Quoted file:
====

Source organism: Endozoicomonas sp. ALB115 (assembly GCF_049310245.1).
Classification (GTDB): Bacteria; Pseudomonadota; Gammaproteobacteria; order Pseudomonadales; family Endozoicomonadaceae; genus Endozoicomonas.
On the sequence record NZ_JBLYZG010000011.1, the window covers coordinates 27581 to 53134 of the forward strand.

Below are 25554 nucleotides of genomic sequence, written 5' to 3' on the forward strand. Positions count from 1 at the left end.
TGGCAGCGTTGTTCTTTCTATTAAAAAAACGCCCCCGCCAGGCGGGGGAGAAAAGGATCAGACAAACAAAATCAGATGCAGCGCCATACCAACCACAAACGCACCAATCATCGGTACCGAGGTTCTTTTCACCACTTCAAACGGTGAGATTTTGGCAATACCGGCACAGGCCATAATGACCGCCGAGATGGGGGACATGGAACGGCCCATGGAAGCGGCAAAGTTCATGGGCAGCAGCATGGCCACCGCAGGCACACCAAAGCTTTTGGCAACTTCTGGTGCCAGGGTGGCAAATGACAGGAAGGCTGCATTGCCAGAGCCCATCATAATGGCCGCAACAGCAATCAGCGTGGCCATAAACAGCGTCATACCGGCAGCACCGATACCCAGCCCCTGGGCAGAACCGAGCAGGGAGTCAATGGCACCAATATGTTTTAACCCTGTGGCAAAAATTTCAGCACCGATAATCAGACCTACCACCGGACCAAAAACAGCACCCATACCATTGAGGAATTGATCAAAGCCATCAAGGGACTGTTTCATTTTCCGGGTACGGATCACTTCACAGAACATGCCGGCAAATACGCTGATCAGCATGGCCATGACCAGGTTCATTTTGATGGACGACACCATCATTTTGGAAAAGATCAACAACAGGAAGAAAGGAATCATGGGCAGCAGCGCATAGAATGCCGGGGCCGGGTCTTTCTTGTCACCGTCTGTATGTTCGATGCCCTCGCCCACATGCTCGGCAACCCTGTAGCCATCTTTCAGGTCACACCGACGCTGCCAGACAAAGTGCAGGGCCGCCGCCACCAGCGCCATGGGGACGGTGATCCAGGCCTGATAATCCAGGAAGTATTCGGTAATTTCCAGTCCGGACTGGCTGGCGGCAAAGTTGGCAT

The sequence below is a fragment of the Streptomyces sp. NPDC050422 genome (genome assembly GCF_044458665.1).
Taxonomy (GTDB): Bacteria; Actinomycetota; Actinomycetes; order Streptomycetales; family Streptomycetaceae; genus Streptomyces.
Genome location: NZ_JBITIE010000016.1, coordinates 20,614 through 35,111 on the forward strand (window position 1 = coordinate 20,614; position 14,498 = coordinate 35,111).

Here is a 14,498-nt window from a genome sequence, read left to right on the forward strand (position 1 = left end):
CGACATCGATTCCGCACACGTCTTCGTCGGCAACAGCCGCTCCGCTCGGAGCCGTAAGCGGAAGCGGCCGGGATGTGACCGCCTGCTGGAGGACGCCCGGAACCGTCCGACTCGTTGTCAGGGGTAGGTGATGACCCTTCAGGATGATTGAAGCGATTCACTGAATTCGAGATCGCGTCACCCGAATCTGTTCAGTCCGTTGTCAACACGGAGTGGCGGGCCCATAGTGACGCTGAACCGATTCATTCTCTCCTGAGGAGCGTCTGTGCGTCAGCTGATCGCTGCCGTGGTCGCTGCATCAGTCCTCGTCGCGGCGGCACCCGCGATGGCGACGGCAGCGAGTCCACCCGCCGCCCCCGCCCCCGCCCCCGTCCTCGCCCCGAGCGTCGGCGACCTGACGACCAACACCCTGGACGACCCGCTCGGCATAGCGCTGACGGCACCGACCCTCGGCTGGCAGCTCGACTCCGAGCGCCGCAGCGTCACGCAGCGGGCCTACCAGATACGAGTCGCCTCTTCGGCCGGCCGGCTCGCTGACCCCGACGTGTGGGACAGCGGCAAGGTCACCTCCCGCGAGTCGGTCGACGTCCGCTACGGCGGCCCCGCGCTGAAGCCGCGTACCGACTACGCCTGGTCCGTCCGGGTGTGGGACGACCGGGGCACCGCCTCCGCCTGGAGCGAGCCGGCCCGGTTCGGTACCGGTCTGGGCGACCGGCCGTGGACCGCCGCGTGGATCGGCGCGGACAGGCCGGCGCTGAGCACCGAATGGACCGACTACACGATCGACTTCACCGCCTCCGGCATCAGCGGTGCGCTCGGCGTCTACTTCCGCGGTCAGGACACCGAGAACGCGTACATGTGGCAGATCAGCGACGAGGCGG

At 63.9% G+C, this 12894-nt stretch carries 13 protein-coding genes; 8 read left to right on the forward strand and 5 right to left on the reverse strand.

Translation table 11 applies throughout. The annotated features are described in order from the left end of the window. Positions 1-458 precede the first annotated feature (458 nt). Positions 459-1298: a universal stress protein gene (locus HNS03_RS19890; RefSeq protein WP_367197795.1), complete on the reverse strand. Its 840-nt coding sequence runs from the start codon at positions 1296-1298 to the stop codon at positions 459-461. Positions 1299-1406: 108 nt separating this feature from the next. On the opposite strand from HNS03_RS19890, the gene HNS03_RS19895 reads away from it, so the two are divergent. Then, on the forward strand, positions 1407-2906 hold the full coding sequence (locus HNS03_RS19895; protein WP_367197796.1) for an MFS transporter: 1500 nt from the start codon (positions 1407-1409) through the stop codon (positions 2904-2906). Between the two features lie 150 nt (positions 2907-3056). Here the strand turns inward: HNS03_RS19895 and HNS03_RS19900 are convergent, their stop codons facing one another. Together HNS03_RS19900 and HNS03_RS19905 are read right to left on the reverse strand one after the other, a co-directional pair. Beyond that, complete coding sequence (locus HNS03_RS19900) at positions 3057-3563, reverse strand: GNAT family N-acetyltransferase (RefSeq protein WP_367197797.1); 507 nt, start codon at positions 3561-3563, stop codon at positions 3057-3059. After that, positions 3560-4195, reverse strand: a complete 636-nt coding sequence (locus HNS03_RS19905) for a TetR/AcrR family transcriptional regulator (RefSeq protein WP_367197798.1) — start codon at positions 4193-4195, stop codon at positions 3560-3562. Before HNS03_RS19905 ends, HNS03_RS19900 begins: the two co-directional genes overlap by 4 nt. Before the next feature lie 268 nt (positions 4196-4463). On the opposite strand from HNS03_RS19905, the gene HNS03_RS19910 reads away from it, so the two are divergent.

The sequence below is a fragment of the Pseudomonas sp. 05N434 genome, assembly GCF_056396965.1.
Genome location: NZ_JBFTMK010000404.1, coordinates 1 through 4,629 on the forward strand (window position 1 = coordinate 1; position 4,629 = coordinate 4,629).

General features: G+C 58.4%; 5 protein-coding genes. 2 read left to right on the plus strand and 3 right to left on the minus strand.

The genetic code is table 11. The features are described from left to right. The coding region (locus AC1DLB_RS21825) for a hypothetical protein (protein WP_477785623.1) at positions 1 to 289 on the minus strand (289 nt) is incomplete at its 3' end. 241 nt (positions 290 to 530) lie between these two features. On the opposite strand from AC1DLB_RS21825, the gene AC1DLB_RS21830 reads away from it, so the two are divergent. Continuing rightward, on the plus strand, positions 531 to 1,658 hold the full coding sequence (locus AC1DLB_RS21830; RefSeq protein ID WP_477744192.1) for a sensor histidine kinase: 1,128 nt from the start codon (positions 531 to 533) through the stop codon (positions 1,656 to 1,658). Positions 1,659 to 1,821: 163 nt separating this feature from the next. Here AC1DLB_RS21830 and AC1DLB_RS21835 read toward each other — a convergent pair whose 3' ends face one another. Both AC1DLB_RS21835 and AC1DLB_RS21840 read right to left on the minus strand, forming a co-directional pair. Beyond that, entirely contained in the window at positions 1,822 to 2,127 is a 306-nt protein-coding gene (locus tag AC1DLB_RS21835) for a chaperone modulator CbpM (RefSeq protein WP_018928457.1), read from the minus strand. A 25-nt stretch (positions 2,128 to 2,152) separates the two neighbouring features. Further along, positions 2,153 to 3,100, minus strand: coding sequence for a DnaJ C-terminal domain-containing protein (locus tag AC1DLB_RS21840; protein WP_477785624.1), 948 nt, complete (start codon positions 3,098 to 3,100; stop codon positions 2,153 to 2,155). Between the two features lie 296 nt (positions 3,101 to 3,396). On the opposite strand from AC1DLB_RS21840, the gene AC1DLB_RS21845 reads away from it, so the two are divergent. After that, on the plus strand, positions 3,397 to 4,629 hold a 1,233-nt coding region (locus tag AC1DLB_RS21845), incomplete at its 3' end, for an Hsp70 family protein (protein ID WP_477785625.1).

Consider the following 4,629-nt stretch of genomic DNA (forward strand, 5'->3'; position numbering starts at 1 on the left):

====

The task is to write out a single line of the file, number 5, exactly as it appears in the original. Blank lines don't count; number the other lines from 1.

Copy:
TGGCAGCGTTGTTCTTTCTATTAAAAAAACGCCCCCGCCAGGCGGGGGAGAAAAGGATCAGACAAACAAAATCAGATGCAGCGCCATACCAACCACAAACGCACCAATCATCGGTACCGAGGTTCTTTTCACCACTTCAAACGGTGAGATTTTGGCAATACCGGCACAGGCCATAATGACCGCCGAGATGGGGGACATGGAACGGCCCATGGAAGCGGCAAAGTTCATGGGCAGCAGCATGGCCACCGCAGGCACACCAAAGCTTTTGGCAACTTCTGGTGCCAGGGTGGCAAATGACAGGAAGGCTGCATTGCCAGAGCCCATCATAATGGCCGCAACAGCAATCAGCGTGGCCATAAACAGCGTCATACCGGCAGCACCGATACCCAGCCCCTGGGCAGAACCGAGCAGGGAGTCAATGGCACCAATATGTTTTAACCCTGTGGCAAAAATTTCAGCACCGATAATCAGACCTACCACCGGACCAAAAACAGCACCCATACCATTGAGGAATTGATCAAAGCCATCAAGGGACTGTTTCATTTTCCGGGTACGGATCACTTCACAGAACATGCCGGCAAATACGCTGATCAGCATGGCCATGACCAGGTTCATTTTGATGGACGACACCATCATTTTGGAAAAGATCAACAACAGGAAGAAAGGAATCATGGGCAGCAGCGCATAGAATGCCGGGGCCGGGTCTTTCTTGTCACCGTCTGTATGTTCGATGCCCTCGCCCACATGCTCGGCAACCCTGTAGCCATCTTTCAGGTCACACCGACGCTGCCAGACAAAGTGCAGGGCCGCCGCCACCAGCGCCATGGGGACGGTGATCCAGGCCTGATAATCCAGGAAGTATTCGGTAATTTCCAGTCCGGACTGGCTGGCGGCAAAGTTGGCAT